Kemin hones in on consumer preference in ready-to-eat meat market

New survey studies consumer preferences on preservatives for Listeria prevention.

In a side-by-side comparison of ingredient legends for deli-style turkey breast, consumers preferred the shorter list of ingredients featuring propionic acid (57%) versus the longer list with sodium lactate, sodium diacetate (43%) as the active ingredient for controlling Listeria.
These results, from a study conducted by Harris Poll on behalf of Kemin, follow the company’s announcement in June, in which Kemin highlighted the recent online survey of 1,004 U.S. adults that evaluated how certain preservatives found in processed meats can influence consumer purchase decisions. In fact, survey results showed that a combined 86 percent of consumers always or sometimes read the ingredient label when making these purchases and 34 percent always read the label.

As food safety remains an area of focus for food manufacturers, they are also challenged to address consumer health concerns as well as meet the demand for simplified ingredient statements. The Centers for Disease Control and Prevention report that known pathogens cause an estimated 9.4 million illnesses annually in the United States, including hospitalizations and even death.1 As a result, many of the world's largest food companies, retailers and manufacturers have set higher food safety standards.2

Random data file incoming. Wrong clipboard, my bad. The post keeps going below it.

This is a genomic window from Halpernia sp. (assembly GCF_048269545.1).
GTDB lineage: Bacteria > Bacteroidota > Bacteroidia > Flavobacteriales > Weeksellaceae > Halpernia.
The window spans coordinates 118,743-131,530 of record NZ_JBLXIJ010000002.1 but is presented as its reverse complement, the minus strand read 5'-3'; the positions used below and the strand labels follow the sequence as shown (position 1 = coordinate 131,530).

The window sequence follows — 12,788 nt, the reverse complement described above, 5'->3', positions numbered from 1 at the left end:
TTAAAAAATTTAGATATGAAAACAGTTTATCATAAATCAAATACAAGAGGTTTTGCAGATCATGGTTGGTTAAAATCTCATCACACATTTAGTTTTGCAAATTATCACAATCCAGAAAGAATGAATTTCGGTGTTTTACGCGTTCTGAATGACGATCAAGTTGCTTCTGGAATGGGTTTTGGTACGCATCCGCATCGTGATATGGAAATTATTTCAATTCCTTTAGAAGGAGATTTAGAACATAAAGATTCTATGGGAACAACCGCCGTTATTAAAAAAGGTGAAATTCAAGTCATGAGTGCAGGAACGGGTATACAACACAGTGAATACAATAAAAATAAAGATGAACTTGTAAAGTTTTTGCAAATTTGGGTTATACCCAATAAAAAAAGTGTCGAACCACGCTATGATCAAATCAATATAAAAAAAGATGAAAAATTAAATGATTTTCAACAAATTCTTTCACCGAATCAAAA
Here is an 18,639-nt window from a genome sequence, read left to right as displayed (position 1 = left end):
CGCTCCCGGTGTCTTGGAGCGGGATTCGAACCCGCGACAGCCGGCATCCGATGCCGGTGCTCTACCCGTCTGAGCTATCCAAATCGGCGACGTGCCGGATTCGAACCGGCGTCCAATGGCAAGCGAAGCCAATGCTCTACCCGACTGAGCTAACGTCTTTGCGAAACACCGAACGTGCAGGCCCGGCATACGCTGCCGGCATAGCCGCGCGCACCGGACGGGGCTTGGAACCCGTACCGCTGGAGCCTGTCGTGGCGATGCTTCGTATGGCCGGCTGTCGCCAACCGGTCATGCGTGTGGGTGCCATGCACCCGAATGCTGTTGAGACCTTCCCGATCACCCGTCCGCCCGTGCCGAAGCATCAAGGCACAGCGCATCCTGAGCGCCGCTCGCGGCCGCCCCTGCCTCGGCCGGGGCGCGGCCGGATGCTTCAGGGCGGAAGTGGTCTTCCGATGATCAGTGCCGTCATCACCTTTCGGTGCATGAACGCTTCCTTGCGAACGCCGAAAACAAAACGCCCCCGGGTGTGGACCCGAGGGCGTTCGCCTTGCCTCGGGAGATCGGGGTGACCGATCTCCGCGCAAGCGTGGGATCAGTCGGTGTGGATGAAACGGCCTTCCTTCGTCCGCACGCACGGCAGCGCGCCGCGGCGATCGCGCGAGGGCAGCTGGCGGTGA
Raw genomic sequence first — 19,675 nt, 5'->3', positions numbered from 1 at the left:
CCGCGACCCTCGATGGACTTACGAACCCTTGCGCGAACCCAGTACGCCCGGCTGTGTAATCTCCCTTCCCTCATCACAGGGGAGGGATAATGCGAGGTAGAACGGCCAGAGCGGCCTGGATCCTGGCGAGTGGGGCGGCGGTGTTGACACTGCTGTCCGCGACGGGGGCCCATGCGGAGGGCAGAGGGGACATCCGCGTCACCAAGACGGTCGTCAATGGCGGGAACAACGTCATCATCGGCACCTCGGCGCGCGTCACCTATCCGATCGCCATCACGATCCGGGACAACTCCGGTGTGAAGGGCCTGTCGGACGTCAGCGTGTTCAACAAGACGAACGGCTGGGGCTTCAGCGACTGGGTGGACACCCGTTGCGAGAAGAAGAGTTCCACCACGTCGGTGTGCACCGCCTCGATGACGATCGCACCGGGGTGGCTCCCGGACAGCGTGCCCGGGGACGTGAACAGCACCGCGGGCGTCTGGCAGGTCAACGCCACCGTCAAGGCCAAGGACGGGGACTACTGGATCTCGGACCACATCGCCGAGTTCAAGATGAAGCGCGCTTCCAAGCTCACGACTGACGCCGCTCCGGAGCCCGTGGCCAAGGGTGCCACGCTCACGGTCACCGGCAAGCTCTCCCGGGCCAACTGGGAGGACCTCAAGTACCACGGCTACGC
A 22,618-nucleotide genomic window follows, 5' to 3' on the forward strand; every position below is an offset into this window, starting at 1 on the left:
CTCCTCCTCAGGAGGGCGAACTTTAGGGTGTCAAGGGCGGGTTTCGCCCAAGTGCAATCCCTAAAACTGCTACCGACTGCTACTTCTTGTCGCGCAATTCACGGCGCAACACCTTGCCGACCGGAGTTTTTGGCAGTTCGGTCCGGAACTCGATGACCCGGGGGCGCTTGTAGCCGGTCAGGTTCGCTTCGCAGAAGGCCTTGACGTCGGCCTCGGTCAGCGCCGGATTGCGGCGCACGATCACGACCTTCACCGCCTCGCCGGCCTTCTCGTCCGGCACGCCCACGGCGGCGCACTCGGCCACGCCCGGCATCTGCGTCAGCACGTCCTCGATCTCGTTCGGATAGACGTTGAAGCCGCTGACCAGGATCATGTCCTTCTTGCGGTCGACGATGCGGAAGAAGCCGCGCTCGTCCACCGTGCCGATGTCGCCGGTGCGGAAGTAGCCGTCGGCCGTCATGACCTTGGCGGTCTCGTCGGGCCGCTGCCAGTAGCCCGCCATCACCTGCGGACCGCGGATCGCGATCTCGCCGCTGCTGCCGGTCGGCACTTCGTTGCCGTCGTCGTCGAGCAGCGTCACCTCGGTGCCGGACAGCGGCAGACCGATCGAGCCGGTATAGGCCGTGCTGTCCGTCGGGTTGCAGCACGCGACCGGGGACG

“Our research indicates that 81 percent of grocery shoppers commonly turn to the refrigerated section when purchasing meat or meat products for their families,” said Brittany Bailey, product manager for the food technologies division of Kemin. “As the ready-to-eat (RTE) meat and poultry market grows, it is imperative to manufacturers’ success that they meet consumer demand for safe and nutritious products with shorter, easy-to-read ingredient labels.”

BactoCEASE™, a propionic acid-based antimicrobial system, offers a consistent, cost-effective alternative to help control Listeria Monocytogenes, reduce microbial spoilage, extend shelf-life and increase the safety of RTE meat and poultry products.

“Not only does BactoCEASE perform more consistently than traditional lactates, it is applied at ten times less the application rate,” said Bailey. “Antimicrobials are necessary to keep RTE meat and poultry products safe from foodborne pathogens, however, consumers do not want to see large amounts in their products. BactoCEASE allows manufacturers to minimize the amount of preservative that is applied and maintain product safety, meeting consumer demand.”

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